An SPF of at least 15 should be used, but 30 or more is recommended for those who work regularly outdoors. The product should be applied about 20 minutes prior to going out into the sun. She said it is important to read the label to see how often sunscreen should be reapplied. Those who tend to sweat while outdoors will find sunscreen will evaporate that much quicker or will wash away faster.

Skarratt said people often tend to forget to forget to apply sunscreen to their nose, ears, the back of their neck and the tops of their feet.

Sunglasses should offer both UVA and UVB protection. Lawn care companies which mandate the use of safety glasses should ensure they, too, offer the same protection.

Skarratt said if anything that looks suspicious is detected anywhere on the skin, to consult a doctor. Signs of possible skin cancer should be checked for on a regular basis. Any changes to the skin should raise a flag because skin cancer is highly treatable for the most part.

Visible signs include birthmarks or moles which have changed in colour, size or texture, or sores that aren’t properly healing.

“If you have any growth patches on the skin that have become crusted or scaly, they’re worth investigating.”
For areas of the body that are more difficult to see, such as the back, the back of the neck and back of the legs, someone else can get a better look.

The sun’s rays are a primary source of Vitamin D, which is good for one’s health and helps to reduce the risk of some forms of cancer, but there is a fine line which separates the risk of skin cancer and the healthy benefits derived from the sun.

“You don’t have to get a tan to get enough exposure to Vitamin D,” Skarratt said. “Incidental exposure to the sun is sufficient.”

Most people get sufficient amounts of Vitamin D from the foods they eat that being out in the sun isn’t a necessity. Supplements can also be taken to ensure the body takes in sufficient amounts of Vitamin D.

Skarratt said cancer touches everyone, either directly or indirectly.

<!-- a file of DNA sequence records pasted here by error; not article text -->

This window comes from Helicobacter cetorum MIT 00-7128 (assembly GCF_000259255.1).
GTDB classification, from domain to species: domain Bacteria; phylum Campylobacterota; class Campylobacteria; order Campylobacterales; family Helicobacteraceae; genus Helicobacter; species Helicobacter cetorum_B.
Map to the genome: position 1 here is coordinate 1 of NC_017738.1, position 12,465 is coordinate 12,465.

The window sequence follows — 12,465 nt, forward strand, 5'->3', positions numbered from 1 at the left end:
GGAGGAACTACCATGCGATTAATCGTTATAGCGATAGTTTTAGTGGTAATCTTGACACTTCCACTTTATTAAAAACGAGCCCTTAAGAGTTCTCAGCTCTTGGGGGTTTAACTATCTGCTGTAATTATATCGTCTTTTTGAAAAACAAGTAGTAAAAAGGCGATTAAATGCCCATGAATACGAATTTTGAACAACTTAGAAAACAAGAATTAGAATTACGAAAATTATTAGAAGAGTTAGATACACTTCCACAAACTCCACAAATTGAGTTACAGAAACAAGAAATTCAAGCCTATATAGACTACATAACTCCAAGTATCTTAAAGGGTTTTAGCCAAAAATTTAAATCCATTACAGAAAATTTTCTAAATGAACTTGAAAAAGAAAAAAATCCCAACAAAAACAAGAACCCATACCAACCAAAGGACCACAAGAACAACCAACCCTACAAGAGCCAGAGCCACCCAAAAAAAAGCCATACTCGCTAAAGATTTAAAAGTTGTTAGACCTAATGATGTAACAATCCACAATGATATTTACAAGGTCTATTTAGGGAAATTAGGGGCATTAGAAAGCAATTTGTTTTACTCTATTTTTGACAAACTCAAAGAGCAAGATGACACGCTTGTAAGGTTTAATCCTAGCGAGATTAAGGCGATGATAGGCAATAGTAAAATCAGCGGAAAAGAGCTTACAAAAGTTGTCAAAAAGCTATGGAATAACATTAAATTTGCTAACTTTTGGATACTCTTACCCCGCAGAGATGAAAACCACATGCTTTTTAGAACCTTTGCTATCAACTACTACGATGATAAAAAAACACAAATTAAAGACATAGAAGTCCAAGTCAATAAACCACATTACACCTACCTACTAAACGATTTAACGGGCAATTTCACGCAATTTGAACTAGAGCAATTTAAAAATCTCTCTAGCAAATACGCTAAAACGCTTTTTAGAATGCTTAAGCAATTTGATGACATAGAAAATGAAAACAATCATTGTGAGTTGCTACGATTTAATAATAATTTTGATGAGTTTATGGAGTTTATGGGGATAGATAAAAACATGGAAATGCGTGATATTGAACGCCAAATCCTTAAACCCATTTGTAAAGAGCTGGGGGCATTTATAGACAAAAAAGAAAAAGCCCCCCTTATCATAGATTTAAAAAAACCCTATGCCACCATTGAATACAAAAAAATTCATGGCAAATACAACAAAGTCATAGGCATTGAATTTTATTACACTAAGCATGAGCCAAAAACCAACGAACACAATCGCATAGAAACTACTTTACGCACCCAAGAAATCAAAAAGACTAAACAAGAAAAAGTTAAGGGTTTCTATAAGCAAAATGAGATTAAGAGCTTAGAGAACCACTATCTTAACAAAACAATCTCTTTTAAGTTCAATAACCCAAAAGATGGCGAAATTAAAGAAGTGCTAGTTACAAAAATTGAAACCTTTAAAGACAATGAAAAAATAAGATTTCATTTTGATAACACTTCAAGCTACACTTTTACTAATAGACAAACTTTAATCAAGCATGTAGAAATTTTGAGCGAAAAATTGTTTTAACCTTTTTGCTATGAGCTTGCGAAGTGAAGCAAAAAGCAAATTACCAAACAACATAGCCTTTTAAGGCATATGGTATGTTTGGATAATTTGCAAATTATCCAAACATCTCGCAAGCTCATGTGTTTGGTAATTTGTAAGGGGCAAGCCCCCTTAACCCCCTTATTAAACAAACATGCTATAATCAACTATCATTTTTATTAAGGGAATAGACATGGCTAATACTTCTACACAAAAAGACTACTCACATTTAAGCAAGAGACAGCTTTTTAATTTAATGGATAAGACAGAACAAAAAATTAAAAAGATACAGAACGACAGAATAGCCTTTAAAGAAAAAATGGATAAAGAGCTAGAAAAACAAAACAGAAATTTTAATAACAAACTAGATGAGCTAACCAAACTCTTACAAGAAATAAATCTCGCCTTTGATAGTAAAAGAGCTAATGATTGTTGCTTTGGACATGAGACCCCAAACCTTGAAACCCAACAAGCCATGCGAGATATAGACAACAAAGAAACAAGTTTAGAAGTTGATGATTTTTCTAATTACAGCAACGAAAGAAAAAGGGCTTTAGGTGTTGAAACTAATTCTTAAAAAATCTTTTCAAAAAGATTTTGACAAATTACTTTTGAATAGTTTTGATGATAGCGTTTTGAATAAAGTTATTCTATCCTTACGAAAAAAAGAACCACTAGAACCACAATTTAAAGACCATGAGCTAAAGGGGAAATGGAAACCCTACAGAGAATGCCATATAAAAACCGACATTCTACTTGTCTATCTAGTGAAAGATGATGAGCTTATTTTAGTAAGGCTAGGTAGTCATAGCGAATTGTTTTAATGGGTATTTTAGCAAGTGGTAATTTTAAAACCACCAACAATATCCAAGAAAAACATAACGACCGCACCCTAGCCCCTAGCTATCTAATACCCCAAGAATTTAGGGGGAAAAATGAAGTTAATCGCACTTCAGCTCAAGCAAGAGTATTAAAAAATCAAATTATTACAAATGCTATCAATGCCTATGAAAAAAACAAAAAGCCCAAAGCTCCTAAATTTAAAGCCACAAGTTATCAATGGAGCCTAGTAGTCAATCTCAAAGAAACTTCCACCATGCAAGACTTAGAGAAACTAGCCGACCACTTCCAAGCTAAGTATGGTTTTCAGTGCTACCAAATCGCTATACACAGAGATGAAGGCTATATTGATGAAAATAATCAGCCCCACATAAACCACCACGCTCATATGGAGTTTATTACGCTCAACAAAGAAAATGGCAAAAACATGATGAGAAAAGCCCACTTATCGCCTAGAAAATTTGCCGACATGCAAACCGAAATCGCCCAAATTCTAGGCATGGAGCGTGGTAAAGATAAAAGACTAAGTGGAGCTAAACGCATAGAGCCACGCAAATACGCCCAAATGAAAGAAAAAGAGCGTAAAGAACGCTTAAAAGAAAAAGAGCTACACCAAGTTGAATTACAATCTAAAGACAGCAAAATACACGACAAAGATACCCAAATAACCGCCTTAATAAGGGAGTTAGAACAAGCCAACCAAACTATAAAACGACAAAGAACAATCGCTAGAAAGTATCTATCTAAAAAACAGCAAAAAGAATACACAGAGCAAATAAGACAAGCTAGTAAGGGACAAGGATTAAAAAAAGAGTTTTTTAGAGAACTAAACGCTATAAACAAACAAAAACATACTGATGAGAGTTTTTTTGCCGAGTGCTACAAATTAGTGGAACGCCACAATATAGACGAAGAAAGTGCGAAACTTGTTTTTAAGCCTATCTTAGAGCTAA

“It’s a terrible disease that has no boundaries. It doesn’t care whether you’re male, female, young, old, what your religious beliefs are or what your lifestyle is.”

Every three minutes, another Canadian faces a cancer diagnosis, she said.

“That’s a terrifying statistic and a great concern for us. The good news is that many cancers are highly preventable. Many are highly treatable and highly curable.”

Today, 62 per cent of people diagnosed with cancer will survive the disease.

“We do all we can to research how we can outsmart cancer with treatment options.”

The human body is made up of millions of cells whose genes grow, work, reproduce and die off normally. When things go awry, however, and cells don’t function in the normal manner and multiply out of control and in an abnormal way, lumps and tumors are formed.

tumors can be either benign or malignant. A malignant tumor is a cancerous cell that is out of control.

“Cancer cells can spread very rapidly. One of the defining features of being cancerous is that they multiply exponentially—faster than a normal cell would do—and that’s why cancer spreads very quickly.”

When cancer spreads to other parts of the body, it’s said to have metastasized.

Some people are able to respond better to treatment than others.

“Overall, we can say the fundamental problem is this underlying mechanism is broken down in the cell which causes it to grow abnormally at an exponential rate.”

Several risk factors exist in which the things we do increase the chance of getting the disease.

“Does it mean that if you avoid all the risk factors that you can guarantee you won’t get cancer? No, absolutely not.”

Instead, the more one reduces the risk factors, the better his chances are of not contracting cancer. Skarratt said that although medical science is aware of the risk factors associated with skin cancer, it is unsure why one person may get it while another won’t even if both individuals subject themselves to the same degree of sun exposure.

Outside of the government, the Canadian Cancer Society is the largest funder of cancer research in Canada.